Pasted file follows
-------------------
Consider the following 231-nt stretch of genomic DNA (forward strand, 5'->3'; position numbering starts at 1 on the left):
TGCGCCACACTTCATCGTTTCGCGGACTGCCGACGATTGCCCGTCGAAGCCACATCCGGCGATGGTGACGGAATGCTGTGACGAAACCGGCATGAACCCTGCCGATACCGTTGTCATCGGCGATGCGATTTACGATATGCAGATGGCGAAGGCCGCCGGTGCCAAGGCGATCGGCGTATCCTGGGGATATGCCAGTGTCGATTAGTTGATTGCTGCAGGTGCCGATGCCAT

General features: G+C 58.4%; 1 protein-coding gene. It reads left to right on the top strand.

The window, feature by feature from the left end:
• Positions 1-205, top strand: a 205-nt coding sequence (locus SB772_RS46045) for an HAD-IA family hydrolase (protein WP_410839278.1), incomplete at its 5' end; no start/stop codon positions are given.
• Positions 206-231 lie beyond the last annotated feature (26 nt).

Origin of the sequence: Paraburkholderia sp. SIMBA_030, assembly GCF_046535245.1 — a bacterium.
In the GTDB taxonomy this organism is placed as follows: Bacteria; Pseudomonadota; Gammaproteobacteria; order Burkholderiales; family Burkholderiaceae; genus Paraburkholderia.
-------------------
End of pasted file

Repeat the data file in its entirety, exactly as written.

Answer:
Consider the following 231-nt stretch of genomic DNA (forward strand, 5'->3'; position numbering starts at 1 on the left):
TGCGCCACACTTCATCGTTTCGCGGACTGCCGACGATTGCCCGTCGAAGCCACATCCGGCGATGGTGACGGAATGCTGTGACGAAACCGGCATGAACCCTGCCGATACCGTTGTCATCGGCGATGCGATTTACGATATGCAGATGGCGAAGGCCGCCGGTGCCAAGGCGATCGGCGTATCCTGGGGATATGCCAGTGTCGATTAGTTGATTGCTGCAGGTGCCGATGCCAT

General features: G+C 58.4%; 1 protein-coding gene. It reads left to right on the top strand.

The window, feature by feature from the left end:
• Positions 1-205, top strand: a 205-nt coding sequence (locus SB772_RS46045) for an HAD-IA family hydrolase (protein WP_410839278.1), incomplete at its 5' end; no start/stop codon positions are given.
• Positions 206-231 lie beyond the last annotated feature (26 nt).

Origin of the sequence: Paraburkholderia sp. SIMBA_030, assembly GCF_046535245.1 — a bacterium.
In the GTDB taxonomy this organism is placed as follows: Bacteria; Pseudomonadota; Gammaproteobacteria; order Burkholderiales; family Burkholderiaceae; genus Paraburkholderia.